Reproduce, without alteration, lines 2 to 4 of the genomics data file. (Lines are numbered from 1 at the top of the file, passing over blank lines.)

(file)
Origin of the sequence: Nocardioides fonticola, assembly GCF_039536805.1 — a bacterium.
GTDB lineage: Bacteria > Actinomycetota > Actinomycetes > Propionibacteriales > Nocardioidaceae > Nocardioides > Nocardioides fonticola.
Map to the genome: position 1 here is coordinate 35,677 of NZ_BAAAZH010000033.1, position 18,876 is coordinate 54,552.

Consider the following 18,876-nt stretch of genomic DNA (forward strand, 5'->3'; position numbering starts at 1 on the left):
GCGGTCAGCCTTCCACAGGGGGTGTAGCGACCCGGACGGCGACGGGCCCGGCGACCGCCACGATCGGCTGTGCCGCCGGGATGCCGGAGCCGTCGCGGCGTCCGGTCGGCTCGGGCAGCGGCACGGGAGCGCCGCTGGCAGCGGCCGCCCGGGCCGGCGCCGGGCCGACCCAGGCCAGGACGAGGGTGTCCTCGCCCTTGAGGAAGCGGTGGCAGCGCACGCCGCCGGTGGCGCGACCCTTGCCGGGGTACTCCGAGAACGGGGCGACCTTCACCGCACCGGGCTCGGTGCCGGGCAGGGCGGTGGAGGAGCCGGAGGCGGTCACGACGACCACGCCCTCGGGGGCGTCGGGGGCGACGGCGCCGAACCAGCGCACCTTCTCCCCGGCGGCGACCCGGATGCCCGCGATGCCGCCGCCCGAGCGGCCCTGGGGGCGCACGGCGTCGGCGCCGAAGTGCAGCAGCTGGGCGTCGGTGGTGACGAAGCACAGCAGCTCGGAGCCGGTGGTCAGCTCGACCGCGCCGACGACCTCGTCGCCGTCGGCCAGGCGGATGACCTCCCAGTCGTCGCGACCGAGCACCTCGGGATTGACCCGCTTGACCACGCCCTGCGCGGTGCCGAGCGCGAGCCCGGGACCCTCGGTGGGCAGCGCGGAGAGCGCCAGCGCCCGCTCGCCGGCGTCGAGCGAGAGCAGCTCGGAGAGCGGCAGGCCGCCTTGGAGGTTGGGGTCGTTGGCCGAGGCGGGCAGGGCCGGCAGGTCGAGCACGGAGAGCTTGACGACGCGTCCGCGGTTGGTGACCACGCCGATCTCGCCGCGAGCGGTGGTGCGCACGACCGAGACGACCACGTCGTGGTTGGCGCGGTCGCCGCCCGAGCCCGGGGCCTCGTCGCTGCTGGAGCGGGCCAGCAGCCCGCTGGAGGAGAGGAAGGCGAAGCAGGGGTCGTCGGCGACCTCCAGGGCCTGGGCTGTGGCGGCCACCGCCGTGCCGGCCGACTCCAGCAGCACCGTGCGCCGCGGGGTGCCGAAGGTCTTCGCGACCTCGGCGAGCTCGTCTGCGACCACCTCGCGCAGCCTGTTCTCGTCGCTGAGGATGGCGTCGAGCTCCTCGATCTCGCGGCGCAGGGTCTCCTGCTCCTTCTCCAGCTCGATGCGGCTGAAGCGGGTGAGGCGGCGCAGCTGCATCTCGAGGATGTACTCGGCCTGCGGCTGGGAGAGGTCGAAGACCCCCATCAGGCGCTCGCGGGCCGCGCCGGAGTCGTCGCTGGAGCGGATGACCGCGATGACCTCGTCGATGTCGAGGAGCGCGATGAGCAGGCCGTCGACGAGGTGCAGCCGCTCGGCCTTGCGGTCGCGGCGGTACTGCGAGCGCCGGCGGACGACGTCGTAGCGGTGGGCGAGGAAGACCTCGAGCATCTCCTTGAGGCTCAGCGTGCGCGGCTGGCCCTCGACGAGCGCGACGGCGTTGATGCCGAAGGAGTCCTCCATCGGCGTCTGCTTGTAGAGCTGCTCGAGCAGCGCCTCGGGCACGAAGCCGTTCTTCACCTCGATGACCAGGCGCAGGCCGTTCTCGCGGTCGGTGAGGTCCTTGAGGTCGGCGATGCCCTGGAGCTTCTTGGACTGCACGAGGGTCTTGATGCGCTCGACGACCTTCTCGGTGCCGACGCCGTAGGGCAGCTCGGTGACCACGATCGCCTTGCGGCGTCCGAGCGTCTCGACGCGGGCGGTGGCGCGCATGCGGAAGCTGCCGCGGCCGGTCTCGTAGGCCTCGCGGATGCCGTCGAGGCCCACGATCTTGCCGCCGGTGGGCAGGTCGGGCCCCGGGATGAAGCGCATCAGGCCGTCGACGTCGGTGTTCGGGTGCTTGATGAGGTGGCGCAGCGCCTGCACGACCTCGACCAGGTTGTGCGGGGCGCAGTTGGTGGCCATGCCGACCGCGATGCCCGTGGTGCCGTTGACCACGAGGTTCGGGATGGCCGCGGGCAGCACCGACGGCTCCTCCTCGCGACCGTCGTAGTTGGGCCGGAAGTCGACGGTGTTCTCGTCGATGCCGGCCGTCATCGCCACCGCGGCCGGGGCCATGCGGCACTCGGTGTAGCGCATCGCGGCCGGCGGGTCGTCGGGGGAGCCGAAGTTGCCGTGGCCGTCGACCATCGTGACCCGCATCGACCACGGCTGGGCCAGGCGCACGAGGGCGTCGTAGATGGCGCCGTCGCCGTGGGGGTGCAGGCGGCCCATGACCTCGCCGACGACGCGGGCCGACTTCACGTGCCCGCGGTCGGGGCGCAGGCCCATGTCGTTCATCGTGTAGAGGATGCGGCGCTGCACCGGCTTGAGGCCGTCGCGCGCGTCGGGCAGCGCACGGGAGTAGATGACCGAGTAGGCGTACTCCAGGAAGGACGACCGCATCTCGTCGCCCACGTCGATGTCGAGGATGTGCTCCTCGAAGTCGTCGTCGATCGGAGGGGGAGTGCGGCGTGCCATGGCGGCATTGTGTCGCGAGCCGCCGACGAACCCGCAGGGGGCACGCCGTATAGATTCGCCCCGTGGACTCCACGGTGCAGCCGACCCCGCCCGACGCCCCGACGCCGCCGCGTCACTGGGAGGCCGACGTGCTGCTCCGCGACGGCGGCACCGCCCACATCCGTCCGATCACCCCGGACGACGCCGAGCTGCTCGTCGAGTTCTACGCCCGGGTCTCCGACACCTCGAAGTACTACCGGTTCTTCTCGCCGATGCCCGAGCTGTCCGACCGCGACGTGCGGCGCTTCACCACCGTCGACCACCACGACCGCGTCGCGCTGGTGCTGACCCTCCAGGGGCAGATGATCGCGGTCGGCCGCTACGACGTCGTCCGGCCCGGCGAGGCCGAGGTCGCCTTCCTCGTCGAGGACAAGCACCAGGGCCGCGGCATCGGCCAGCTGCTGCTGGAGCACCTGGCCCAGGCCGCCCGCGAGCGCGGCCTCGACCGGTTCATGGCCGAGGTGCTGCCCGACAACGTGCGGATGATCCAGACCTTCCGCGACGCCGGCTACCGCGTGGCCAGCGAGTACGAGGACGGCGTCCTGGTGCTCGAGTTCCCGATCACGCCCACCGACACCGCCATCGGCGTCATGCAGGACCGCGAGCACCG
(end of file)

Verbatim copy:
GTDB lineage: Bacteria > Actinomycetota > Actinomycetes > Propionibacteriales > Nocardioidaceae > Nocardioides > Nocardioides fonticola.
Map to the genome: position 1 here is coordinate 35,677 of NZ_BAAAZH010000033.1, position 18,876 is coordinate 54,552.

Consider the following 18,876-nt stretch of genomic DNA (forward strand, 5'->3'; position numbering starts at 1 on the left):